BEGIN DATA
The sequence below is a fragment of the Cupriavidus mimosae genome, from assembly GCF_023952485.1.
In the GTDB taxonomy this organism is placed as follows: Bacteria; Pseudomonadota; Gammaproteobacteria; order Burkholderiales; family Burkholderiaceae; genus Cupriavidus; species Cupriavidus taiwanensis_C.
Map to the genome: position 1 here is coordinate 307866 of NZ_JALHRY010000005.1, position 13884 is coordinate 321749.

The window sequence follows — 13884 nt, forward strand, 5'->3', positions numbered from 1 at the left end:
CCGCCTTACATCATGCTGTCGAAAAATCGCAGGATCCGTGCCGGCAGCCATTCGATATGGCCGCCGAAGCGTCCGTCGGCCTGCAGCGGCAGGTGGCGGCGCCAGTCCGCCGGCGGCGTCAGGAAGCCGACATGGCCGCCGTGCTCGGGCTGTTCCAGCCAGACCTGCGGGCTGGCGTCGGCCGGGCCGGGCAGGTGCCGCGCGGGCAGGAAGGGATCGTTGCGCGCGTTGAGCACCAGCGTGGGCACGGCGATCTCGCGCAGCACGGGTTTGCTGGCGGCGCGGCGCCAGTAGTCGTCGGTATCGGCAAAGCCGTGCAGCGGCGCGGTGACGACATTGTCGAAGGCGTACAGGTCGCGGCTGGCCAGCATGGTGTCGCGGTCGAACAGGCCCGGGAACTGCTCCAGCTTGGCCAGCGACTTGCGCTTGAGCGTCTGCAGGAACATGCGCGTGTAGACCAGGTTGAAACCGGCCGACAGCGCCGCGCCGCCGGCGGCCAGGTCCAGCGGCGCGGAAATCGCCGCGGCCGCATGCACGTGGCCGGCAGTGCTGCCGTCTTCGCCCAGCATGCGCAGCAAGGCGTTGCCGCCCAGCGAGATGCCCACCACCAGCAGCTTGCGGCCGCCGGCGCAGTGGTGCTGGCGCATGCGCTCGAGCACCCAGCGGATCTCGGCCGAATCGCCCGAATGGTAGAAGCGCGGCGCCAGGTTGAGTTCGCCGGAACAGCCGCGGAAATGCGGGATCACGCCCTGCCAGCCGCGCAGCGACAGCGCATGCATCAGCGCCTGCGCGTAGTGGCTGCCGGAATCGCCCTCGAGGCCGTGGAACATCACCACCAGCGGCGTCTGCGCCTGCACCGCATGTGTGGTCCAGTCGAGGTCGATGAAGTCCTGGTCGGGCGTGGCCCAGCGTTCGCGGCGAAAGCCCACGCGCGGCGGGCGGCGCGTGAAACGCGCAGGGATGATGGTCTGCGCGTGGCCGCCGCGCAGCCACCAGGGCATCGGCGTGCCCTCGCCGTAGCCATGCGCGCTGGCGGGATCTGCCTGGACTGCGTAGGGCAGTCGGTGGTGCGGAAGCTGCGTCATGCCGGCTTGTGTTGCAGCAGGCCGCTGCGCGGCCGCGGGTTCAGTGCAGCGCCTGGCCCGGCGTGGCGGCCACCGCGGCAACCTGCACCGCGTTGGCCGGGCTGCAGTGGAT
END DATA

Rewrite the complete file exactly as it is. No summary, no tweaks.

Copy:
The sequence below is a fragment of the Cupriavidus mimosae genome, from assembly GCF_023952485.1.
In the GTDB taxonomy this organism is placed as follows: Bacteria; Pseudomonadota; Gammaproteobacteria; order Burkholderiales; family Burkholderiaceae; genus Cupriavidus; species Cupriavidus taiwanensis_C.
Map to the genome: position 1 here is coordinate 307866 of NZ_JALHRY010000005.1, position 13884 is coordinate 321749.

The window sequence follows — 13884 nt, forward strand, 5'->3', positions numbered from 1 at the left end:
CCGCCTTACATCATGCTGTCGAAAAATCGCAGGATCCGTGCCGGCAGCCATTCGATATGGCCGCCGAAGCGTCCGTCGGCCTGCAGCGGCAGGTGGCGGCGCCAGTCCGCCGGCGGCGTCAGGAAGCCGACATGGCCGCCGTGCTCGGGCTGTTCCAGCCAGACCTGCGGGCTGGCGTCGGCCGGGCCGGGCAGGTGCCGCGCGGGCAGGAAGGGATCGTTGCGCGCGTTGAGCACCAGCGTGGGCACGGCGATCTCGCGCAGCACGGGTTTGCTGGCGGCGCGGCGCCAGTAGTCGTCGGTATCGGCAAAGCCGTGCAGCGGCGCGGTGACGACATTGTCGAAGGCGTACAGGTCGCGGCTGGCCAGCATGGTGTCGCGGTCGAACAGGCCCGGGAACTGCTCCAGCTTGGCCAGCGACTTGCGCTTGAGCGTCTGCAGGAACATGCGCGTGTAGACCAGGTTGAAACCGGCCGACAGCGCCGCGCCGCCGGCGGCCAGGTCCAGCGGCGCGGAAATCGCCGCGGCCGCATGCACGTGGCCGGCAGTGCTGCCGTCTTCGCCCAGCATGCGCAGCAAGGCGTTGCCGCCCAGCGAGATGCCCACCACCAGCAGCTTGCGGCCGCCGGCGCAGTGGTGCTGGCGCATGCGCTCGAGCACCCAGCGGATCTCGGCCGAATCGCCCGAATGGTAGAAGCGCGGCGCCAGGTTGAGTTCGCCGGAACAGCCGCGGAAATGCGGGATCACGCCCTGCCAGCCGCGCAGCGACAGCGCATGCATCAGCGCCTGCGCGTAGTGGCTGCCGGAATCGCCCTCGAGGCCGTGGAACATCACCACCAGCGGCGTCTGCGCCTGCACCGCATGTGTGGTCCAGTCGAGGTCGATGAAGTCCTGGTCGGGCGTGGCCCAGCGTTCGCGGCGAAAGCCCACGCGCGGCGGGCGGCGCGTGAAACGCGCAGGGATGATGGTCTGCGCGTGGCCGCCGCGCAGCCACCAGGGCATCGGCGTGCCCTCGCCGTAGCCATGCGCGCTGGCGGGATCTGCCTGGACTGCGTAGGGCAGTCGGTGGTGCGGAAGCTGCGTCATGCCGGCTTGTGTTGCAGCAGGCCGCTGCGCGGCCGCGGGTTCAGTGCAGCGCCTGGCCCGGCGTGGCGGCCACCGCGGCAACCTGCACCGCGTTGGCCGGGCTGCAGTGGAT